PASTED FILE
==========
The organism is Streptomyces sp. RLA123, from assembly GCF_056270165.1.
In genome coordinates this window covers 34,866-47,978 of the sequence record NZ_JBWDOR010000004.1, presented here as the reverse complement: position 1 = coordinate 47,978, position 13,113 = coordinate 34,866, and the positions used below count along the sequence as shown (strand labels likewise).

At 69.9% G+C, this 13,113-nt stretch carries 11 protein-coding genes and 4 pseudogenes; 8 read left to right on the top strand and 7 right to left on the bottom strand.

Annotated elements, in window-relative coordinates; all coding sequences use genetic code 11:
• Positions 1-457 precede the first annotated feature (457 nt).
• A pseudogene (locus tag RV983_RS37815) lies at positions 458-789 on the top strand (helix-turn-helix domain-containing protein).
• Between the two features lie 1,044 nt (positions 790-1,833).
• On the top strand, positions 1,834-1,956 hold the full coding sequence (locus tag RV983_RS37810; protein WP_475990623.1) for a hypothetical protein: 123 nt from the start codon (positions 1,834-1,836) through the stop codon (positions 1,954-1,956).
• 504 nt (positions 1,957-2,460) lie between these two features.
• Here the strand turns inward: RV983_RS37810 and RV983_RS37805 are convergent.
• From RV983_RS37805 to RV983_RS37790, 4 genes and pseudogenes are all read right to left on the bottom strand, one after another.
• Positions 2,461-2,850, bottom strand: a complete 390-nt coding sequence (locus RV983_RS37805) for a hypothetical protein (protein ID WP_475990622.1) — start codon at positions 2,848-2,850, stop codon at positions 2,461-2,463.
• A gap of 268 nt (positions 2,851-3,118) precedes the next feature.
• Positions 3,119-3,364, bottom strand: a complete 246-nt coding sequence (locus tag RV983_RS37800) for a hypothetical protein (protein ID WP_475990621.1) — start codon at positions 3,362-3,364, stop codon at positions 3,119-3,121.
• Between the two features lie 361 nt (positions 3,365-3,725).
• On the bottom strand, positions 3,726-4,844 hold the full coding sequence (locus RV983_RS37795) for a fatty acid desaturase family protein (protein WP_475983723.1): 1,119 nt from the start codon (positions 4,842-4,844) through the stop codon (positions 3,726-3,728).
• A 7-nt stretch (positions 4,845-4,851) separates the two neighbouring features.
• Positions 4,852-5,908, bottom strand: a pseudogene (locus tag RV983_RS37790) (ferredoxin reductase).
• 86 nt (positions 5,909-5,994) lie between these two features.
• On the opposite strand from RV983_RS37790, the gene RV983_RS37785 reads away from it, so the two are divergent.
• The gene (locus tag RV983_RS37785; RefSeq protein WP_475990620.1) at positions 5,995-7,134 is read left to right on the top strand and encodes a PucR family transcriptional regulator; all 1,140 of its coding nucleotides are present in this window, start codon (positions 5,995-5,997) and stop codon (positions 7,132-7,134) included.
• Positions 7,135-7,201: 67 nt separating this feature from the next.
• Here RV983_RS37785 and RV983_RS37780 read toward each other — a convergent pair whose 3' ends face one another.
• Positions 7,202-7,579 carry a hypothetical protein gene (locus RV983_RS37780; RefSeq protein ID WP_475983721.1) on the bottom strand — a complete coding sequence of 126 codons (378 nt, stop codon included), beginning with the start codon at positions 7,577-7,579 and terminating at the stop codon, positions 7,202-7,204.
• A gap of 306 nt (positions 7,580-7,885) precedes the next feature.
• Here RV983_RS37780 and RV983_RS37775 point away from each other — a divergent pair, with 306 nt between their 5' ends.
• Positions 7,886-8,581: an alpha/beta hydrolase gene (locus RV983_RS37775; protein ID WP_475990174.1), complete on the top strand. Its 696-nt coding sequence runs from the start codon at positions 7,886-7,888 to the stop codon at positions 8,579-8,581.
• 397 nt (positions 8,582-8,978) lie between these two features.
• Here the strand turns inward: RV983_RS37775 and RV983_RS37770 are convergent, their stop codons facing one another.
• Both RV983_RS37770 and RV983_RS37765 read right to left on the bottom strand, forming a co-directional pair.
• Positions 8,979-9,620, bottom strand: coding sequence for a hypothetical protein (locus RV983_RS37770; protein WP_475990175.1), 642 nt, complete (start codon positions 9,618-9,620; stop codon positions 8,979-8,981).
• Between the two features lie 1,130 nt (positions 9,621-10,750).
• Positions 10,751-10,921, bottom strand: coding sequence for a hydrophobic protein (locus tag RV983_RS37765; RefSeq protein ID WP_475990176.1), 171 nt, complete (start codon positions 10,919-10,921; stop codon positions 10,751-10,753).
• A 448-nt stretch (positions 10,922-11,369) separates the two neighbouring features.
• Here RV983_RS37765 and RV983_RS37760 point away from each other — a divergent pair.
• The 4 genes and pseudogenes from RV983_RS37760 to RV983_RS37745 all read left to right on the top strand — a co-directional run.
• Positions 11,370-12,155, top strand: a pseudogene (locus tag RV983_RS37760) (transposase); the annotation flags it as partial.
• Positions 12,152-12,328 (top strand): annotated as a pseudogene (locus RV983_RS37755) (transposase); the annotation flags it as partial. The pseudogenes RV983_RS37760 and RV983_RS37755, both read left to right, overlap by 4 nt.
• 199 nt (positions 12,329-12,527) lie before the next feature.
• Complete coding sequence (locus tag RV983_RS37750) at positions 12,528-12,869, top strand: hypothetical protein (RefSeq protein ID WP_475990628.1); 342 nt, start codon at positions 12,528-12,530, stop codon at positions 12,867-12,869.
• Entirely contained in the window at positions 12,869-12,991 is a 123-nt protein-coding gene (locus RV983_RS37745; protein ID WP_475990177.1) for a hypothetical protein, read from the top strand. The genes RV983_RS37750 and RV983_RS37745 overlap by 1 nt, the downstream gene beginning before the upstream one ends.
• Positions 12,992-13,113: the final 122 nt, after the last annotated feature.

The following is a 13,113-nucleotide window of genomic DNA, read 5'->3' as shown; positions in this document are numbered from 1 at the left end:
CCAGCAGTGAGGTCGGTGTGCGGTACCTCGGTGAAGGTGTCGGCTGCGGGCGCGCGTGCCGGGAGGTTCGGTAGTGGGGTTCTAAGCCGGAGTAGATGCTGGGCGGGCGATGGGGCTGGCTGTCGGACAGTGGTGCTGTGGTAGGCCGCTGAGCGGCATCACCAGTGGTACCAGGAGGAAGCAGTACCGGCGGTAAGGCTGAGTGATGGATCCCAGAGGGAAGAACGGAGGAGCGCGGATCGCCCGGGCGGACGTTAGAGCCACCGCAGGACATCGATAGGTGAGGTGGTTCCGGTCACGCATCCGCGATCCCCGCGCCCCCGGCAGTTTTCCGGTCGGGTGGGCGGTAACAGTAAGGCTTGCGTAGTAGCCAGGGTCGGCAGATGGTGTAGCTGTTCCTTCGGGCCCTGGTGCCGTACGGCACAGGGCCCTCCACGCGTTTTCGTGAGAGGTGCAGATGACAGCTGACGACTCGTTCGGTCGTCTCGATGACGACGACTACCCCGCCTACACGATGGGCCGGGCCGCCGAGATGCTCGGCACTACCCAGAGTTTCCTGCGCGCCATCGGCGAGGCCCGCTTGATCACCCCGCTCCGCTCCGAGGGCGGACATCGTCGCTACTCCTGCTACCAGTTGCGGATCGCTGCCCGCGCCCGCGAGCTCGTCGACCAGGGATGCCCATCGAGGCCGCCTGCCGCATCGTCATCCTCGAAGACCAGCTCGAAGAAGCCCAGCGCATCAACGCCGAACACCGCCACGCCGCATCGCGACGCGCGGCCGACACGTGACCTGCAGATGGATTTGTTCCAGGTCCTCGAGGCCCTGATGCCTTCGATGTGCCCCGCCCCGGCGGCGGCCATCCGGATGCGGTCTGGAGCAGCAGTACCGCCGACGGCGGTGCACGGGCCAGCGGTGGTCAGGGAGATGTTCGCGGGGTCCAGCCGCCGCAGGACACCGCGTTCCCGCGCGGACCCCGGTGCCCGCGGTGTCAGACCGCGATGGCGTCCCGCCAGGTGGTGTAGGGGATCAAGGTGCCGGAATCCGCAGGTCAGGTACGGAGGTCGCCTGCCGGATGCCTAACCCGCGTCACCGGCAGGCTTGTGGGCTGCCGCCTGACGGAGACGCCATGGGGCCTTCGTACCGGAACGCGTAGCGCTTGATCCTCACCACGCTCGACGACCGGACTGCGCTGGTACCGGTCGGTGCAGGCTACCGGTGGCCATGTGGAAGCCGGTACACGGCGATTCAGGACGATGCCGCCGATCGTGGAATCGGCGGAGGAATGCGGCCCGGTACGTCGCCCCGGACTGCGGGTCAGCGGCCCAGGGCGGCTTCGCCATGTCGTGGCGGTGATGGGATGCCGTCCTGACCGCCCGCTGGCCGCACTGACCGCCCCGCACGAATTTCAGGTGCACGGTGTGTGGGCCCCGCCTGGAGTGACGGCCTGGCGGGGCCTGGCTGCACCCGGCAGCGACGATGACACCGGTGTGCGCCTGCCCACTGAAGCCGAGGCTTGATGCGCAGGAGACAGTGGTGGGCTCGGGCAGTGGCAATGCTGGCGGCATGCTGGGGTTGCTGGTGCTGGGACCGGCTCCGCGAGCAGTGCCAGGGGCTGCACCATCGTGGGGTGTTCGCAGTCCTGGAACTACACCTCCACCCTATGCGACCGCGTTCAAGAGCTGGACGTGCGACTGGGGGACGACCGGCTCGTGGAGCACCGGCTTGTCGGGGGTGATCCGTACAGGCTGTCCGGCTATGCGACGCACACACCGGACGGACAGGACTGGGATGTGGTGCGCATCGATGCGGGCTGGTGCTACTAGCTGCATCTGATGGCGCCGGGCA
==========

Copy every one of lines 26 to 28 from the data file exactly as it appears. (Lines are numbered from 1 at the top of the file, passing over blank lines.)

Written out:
• Here RV983_RS37780 and RV983_RS37775 point away from each other — a divergent pair, with 306 nt between their 5' ends.
• Positions 7,886-8,581: an alpha/beta hydrolase gene (locus RV983_RS37775; protein ID WP_475990174.1), complete on the top strand. Its 696-nt coding sequence runs from the start codon at positions 7,886-7,888 to the stop codon at positions 8,579-8,581.
• 397 nt (positions 8,582-8,978) lie between these two features.